Unison ranks among the few unified communications companies that has embraced Ubuntu -- Canonical's fast-growing Linux distribution. In its latest attack against Microsoft, Unison is now launching a "free, sponsor-supported unified communications platform."
Huh? Does that mean users will need to listen to commercials between phone calls? Actually, The VAR Guy has to concede: He's not sure how the "free" offer works. Travel delays have prevented our resident blogger from speaking with Unison directly.
But here's what The VAR Guy has heard so far:
- The new, sponsor-supported version of Unison can save a small business $100,000 versus a Microsoft solution, according to a Unison spokesman.
- Any organization can download the Linux and Windows-based software at www.unison.com, then deploy it without needing to buy licenses.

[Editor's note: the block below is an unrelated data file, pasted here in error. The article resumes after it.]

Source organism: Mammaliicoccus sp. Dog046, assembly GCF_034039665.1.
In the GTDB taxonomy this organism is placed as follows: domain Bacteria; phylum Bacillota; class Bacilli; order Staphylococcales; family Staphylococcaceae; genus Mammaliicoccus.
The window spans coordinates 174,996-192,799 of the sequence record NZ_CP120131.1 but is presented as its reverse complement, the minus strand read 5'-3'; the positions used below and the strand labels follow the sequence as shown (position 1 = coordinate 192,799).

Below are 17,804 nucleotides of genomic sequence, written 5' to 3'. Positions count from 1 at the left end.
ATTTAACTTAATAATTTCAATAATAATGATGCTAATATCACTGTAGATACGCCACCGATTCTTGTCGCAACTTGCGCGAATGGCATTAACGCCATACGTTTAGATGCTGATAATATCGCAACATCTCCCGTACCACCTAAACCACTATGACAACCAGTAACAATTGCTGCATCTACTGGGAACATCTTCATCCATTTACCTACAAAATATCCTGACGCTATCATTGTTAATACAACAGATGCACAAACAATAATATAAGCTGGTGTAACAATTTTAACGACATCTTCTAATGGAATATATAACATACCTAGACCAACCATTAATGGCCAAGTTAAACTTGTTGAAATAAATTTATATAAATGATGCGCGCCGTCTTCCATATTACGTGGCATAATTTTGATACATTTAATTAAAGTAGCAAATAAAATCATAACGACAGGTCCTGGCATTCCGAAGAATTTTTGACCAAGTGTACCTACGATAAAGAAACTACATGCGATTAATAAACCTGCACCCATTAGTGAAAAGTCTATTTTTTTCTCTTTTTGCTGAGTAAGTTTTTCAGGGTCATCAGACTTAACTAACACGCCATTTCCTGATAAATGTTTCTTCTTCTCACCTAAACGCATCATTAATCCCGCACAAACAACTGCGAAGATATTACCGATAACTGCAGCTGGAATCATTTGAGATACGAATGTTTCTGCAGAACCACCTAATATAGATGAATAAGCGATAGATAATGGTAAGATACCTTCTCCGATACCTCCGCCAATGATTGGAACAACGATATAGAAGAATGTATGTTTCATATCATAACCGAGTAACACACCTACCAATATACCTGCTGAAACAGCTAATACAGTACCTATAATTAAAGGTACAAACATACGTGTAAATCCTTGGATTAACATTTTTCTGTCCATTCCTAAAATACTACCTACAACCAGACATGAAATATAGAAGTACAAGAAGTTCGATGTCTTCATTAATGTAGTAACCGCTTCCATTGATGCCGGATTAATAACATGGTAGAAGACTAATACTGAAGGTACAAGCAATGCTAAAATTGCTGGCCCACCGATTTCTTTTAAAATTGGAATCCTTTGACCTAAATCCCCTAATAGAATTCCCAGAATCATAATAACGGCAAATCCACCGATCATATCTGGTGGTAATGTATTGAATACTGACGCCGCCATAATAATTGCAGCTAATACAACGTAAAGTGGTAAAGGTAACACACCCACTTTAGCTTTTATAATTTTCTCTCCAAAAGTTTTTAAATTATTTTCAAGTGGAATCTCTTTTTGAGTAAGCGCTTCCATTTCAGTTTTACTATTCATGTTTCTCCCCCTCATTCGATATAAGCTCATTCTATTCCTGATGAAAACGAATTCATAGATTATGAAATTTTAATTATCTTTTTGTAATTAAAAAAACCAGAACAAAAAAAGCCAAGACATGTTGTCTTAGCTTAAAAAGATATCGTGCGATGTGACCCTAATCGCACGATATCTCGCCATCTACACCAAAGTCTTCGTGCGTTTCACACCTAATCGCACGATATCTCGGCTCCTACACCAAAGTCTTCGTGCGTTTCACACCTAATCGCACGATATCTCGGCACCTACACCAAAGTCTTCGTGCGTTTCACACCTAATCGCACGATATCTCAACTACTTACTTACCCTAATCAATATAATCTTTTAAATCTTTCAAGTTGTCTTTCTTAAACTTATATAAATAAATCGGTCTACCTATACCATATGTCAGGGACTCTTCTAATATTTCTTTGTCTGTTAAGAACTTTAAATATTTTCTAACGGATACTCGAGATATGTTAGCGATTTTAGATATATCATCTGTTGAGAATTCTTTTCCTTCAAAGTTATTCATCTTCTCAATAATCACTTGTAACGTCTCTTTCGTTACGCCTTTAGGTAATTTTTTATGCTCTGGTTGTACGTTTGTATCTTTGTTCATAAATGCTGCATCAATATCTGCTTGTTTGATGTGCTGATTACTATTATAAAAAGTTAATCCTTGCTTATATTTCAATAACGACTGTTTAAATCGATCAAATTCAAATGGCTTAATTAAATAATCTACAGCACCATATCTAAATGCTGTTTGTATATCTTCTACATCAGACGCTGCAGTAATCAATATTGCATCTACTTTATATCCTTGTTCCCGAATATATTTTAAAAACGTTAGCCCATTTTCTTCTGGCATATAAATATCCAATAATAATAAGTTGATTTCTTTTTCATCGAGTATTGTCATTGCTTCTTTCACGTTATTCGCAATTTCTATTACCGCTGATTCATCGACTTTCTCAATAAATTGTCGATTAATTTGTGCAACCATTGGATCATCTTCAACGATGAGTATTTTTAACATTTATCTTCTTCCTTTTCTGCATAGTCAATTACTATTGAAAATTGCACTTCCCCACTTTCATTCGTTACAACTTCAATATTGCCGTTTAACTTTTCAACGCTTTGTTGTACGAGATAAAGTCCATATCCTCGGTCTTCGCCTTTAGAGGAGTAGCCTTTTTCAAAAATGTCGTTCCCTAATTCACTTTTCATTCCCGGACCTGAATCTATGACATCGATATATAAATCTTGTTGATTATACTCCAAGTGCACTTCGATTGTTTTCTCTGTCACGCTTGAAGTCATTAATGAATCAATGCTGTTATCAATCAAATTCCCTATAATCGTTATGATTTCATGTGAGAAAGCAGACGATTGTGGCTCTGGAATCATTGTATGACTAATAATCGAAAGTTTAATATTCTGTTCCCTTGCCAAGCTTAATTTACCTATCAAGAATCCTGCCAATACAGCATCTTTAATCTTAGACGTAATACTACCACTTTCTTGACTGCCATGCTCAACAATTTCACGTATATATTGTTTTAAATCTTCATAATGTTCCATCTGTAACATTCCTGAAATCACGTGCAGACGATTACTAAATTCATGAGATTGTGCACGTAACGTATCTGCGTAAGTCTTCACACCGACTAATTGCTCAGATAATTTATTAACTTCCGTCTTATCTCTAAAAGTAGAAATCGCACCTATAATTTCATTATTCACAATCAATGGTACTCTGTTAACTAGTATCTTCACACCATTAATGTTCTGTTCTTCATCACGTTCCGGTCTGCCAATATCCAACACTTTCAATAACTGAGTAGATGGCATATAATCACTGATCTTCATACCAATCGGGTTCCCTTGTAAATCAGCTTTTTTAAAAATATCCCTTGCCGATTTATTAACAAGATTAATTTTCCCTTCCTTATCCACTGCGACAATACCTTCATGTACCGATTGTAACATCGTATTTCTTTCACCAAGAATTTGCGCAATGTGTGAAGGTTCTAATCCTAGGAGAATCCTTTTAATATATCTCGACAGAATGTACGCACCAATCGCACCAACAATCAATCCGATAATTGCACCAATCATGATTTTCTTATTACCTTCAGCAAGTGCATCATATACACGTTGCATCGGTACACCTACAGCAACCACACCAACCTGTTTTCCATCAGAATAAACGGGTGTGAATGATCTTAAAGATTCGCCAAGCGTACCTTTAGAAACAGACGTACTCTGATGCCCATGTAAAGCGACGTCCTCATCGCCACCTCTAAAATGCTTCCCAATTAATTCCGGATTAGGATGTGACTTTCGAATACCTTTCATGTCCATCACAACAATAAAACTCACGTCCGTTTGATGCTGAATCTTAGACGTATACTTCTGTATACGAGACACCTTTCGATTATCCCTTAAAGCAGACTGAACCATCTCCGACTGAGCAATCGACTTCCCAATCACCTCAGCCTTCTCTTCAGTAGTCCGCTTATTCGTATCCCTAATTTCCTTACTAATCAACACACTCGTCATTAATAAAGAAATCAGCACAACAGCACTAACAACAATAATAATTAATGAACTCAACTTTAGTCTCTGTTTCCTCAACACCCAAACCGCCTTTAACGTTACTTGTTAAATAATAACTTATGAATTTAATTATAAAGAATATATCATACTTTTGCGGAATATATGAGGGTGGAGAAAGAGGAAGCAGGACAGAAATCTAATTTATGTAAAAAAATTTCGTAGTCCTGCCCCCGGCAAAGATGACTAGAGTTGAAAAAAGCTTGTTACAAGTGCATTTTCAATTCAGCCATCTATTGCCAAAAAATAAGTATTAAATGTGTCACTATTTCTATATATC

- Unison runs on-premise, on a Linux server behind the firewall, in contrast to “SaaS-only” hosted solutions like Google Apps
- Unison CEO Michael Choupak claims the solution offers the combined power of applications like Microsoft Exchange and a Cisco PBX. Hmmm. That's another lofty claim. Unison, it seems, would prefer to rattle two IT giants for the price of one.
- The first Unison sponsors are Canonical and Intermedia, the New York-based hosted business applications provider.
- Unison combines e-mail, telephone, instant messaging, calendars and contacts into a single system, the company claims.
Still, Unison is declaring war against the unified communications establishment. The VAR Guy will be watching to see if solutions providers join the cause.
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